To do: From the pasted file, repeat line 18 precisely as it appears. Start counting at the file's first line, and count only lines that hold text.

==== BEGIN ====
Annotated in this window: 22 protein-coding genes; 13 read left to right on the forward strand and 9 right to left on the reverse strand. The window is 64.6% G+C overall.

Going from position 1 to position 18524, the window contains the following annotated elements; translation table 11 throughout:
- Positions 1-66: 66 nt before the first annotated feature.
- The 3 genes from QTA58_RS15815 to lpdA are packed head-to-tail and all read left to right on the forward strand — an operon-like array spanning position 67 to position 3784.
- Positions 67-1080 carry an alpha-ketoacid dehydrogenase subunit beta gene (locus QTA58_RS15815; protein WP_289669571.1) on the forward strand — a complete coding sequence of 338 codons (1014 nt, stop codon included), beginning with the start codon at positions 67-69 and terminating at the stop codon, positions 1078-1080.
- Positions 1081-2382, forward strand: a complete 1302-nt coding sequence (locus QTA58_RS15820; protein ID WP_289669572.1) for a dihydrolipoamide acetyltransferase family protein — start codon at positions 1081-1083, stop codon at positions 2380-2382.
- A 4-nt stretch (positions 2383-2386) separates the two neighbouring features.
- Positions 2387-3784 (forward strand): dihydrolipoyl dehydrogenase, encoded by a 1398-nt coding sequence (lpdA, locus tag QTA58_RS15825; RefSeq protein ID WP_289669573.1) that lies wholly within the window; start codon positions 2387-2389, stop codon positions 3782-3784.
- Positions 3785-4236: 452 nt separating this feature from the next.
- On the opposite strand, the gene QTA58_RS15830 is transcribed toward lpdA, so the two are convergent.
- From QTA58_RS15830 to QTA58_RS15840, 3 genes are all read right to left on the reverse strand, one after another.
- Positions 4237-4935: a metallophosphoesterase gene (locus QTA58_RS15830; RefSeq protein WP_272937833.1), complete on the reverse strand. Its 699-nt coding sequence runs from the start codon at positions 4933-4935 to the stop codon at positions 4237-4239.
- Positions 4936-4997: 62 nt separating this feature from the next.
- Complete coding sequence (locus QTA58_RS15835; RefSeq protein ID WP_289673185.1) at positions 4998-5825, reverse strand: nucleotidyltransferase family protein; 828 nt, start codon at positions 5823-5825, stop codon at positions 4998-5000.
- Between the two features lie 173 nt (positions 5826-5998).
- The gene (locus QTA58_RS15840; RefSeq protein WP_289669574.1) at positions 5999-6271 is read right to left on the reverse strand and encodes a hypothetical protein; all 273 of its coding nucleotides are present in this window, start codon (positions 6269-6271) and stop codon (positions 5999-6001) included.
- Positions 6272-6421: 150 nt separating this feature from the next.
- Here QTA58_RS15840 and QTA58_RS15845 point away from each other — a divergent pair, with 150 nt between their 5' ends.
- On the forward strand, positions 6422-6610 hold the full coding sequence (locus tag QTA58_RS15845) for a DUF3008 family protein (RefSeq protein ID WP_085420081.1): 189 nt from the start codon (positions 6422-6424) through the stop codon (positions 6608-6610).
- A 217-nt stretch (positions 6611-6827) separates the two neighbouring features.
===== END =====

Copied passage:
- Here QTA58_RS15840 and QTA58_RS15845 point away from each other — a divergent pair, with 150 nt between their 5' ends.